Most American adults don't have enough savings to pay an emergency $1,000 expense



While nobody really wants to tap into their emergency savings, most Americans couldn’t even afford to do so if they had to. 

A stunning new Bankrate survey of 1,030 individuals finds that more than half of American adults (56%) lack sufficient savings to shoulder an unexpected $1,000 expense. Of that number, 21% said they would go into debt by financing the spending with a credit card, while 16% would steeply cut back on other spending to bridge the gap. Another 10% would borrow from family and friends, 4% would take out a personal loan, and 5% said they would do “something else.”

Bankrate senior economic analyst Mark Hamrick tells Fortune that this survey is “disappointing because it is an indication that so many Americans are living paycheck to paycheck.” He said this is sadly consistent with earlier Bankrate research that found individuals’ two major financial regrets are the failure to save for emergencies and the failure to save for retirement.

Without requisite savings, 35% of respondents said they’d borrow the money, either from friends and family, a personal loan, or putting it on a credit card. The findings show an unsurprising generational gap, with about three out of five baby boomers saying they’d pay an emergency expense from their savings, while fewer than one-third of Gen Zers would do the same. 

“It is understandable, to some degree, that those who are more established in their lives and personal finances might have that capability,” Hamrick says. “It also might reflect that more senior individuals have had sufficient experience with their finances that they understand that savings needs to be a priority.”

The reason most respondents cited for their lack of parachute? Inflation—followed close behind by rising interest rates and a recent change in employment status—is dissuading them from putting money aside. “Inflation’s once-in-a-generation surge has left its mark on American savings habits,” Hamrick wrote in the report. “There is a glimmer of hope, however; 19% of Americans cite rising interest rates as the reason they’ve saved more.”

People tend to save more when they expect a prolonged economic downturn. That’s “the ‘precautionary’ motive for saving,” economist Guillaume Vandenbroucke wrote for the St. Louis Fed in 2021. “If the downturn is not expected to last, people are likely to use their savings to maintain their consumption; that is, they will keep paying their rent, mortgage, and utility bills.”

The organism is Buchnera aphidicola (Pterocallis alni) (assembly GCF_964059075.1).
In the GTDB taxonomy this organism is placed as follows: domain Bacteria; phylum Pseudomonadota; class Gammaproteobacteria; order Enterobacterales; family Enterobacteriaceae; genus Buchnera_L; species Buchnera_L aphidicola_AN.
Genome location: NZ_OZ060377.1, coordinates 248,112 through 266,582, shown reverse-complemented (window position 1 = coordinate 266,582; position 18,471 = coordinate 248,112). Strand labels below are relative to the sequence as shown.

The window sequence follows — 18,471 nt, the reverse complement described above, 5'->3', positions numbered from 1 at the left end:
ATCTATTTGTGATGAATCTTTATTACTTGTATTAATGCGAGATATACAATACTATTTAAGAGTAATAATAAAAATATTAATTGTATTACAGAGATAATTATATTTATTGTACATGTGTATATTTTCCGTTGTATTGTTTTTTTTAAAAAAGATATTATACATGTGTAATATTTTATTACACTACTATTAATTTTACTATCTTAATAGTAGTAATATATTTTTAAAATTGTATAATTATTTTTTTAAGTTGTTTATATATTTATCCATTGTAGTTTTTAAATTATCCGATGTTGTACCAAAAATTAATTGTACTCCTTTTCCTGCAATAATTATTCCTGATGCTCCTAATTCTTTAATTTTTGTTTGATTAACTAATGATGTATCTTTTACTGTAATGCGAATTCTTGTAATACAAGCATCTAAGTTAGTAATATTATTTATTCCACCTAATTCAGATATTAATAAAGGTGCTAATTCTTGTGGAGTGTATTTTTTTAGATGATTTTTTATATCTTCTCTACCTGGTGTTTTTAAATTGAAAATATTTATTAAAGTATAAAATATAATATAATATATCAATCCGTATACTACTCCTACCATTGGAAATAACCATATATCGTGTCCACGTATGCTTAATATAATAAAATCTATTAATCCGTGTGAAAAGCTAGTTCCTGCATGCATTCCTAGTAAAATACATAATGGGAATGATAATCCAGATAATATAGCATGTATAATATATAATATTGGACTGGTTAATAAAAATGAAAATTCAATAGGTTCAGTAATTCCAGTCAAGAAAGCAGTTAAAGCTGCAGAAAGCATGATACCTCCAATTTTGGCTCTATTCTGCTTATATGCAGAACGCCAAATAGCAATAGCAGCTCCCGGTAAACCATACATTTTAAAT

But despite the larger pressures, they’re not satisfied with their situation; 57% of respondents said the current state of their savings is stressing them out. Nearly one in four (22%) of U.S. adults have no emergency savings at all, Bankrate found—the second-lowest percentage in 13 years of polling. That’s especially bad news given that most Americans would need at least six months of emergency savings to feel comfortable day-to-day. 

Even in economically uncertain times, paying down debt quickly—and contributing to emergency funds—must be a top priority, Bankrate advises, lest a loss of income throw a wrench in your plans. And it’s possible to multitask; just over a third of the study’s respondents said they’re currently prioritizing paying down debt and saving money in equal measure.

“For those wisely focused on managing and building their emergency savings, this is an opportune time to benefit from the increase in interest rates,” Hamrick wrote. “Emergency savings, by definition, need to be liquid or easily accessible. A high-yield savings account dedicated to this purpose amounts to a self-insurance policy guarding against unplanned expenses.”

The takeaway, Hamrick adds to Fortune, is that people at all life stages—and at all incomes—recognize the importance of avoiding “the pitfalls of insufficient savings.”

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